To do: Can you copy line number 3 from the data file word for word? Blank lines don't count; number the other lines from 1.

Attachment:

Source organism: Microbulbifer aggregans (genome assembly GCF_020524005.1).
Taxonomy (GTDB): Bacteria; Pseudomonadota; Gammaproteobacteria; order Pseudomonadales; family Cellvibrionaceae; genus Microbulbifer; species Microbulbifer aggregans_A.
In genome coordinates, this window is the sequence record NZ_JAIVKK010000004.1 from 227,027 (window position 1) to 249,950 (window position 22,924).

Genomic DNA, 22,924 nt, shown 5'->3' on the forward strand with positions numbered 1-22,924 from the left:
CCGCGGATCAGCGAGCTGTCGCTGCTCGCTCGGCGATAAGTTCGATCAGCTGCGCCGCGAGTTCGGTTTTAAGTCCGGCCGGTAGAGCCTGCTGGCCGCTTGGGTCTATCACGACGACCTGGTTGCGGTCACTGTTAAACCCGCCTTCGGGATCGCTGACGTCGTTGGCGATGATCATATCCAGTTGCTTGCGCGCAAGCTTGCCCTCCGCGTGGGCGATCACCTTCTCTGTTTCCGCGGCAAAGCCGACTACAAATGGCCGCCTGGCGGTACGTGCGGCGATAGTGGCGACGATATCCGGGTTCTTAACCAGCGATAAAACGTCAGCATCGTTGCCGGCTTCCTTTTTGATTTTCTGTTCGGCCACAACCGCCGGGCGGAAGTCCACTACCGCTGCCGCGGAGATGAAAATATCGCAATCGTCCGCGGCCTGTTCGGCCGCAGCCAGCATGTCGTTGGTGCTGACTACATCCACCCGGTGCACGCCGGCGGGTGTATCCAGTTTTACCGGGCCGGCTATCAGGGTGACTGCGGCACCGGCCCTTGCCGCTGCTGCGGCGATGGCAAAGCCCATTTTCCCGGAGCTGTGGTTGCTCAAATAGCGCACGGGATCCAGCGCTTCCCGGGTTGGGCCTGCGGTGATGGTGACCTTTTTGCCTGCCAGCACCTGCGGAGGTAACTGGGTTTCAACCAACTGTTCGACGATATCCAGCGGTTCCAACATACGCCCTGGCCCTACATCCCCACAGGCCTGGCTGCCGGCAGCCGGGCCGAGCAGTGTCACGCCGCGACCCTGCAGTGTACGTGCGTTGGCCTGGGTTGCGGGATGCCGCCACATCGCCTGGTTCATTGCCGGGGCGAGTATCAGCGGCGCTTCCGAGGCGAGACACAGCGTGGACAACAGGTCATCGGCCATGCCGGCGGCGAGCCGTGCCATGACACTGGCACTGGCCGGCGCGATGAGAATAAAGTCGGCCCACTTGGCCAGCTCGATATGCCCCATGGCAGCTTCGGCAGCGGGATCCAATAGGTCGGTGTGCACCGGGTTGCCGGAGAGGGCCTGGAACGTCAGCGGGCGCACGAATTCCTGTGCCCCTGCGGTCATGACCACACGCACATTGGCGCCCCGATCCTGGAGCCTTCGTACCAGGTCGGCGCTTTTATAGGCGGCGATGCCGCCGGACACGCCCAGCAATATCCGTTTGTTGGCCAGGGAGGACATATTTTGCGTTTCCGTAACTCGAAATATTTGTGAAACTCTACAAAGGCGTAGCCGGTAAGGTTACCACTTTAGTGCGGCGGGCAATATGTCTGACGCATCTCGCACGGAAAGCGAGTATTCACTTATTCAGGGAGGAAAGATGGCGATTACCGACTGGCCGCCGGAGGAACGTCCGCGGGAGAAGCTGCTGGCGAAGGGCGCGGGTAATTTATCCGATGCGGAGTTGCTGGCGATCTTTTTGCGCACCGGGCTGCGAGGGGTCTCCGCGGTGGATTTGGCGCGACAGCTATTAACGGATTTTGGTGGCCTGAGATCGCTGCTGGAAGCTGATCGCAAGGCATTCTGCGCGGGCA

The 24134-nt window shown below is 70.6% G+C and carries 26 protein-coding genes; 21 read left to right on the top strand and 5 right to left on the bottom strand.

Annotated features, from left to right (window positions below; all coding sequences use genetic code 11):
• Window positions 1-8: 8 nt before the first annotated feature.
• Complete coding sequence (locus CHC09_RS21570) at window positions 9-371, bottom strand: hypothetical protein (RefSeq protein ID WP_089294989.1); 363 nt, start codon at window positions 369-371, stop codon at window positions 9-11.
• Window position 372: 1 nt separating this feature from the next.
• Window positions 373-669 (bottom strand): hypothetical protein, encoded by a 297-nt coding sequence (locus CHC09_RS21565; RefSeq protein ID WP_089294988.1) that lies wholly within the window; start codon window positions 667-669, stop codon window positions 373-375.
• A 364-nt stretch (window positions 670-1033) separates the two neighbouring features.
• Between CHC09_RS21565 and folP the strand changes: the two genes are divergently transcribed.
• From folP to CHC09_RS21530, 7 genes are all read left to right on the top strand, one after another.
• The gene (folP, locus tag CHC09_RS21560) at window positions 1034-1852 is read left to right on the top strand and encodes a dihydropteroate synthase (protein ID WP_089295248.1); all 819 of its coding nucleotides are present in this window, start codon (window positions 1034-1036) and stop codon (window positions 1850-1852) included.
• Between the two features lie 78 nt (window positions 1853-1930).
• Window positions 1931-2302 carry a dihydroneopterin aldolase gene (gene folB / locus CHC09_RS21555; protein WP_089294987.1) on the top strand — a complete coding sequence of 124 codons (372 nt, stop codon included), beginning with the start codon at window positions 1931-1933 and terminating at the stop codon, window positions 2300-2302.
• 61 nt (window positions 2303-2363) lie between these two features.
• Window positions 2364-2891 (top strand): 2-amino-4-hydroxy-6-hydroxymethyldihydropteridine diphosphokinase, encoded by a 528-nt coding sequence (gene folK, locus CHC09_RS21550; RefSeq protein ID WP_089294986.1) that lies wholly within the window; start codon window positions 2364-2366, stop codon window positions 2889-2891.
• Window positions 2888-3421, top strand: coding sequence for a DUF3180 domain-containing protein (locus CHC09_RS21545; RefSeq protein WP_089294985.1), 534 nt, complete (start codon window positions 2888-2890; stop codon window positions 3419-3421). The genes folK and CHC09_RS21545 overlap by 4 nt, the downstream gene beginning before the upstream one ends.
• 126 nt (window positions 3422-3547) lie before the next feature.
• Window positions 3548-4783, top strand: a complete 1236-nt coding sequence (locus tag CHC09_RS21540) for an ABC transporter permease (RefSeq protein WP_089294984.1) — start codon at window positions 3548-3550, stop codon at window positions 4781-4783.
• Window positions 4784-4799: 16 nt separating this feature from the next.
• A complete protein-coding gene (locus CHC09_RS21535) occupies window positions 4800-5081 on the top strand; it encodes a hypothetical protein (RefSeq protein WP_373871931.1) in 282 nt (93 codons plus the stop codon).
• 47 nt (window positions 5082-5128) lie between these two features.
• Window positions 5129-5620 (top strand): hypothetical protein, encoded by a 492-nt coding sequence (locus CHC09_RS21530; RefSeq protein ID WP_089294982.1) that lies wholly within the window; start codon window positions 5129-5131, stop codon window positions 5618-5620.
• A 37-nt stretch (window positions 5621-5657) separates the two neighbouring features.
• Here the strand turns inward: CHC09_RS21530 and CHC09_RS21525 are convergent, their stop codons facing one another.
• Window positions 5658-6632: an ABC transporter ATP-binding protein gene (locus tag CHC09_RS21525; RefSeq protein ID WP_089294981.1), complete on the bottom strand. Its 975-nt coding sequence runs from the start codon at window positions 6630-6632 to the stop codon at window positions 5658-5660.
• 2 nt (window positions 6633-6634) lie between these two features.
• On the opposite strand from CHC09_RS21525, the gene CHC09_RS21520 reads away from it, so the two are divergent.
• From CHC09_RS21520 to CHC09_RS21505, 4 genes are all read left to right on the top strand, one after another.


In genome coordinates, this window is the sequence record NZ_JAIVKK010000004.1 from 227,027 (window position 1) to 249,950 (window position 22,924).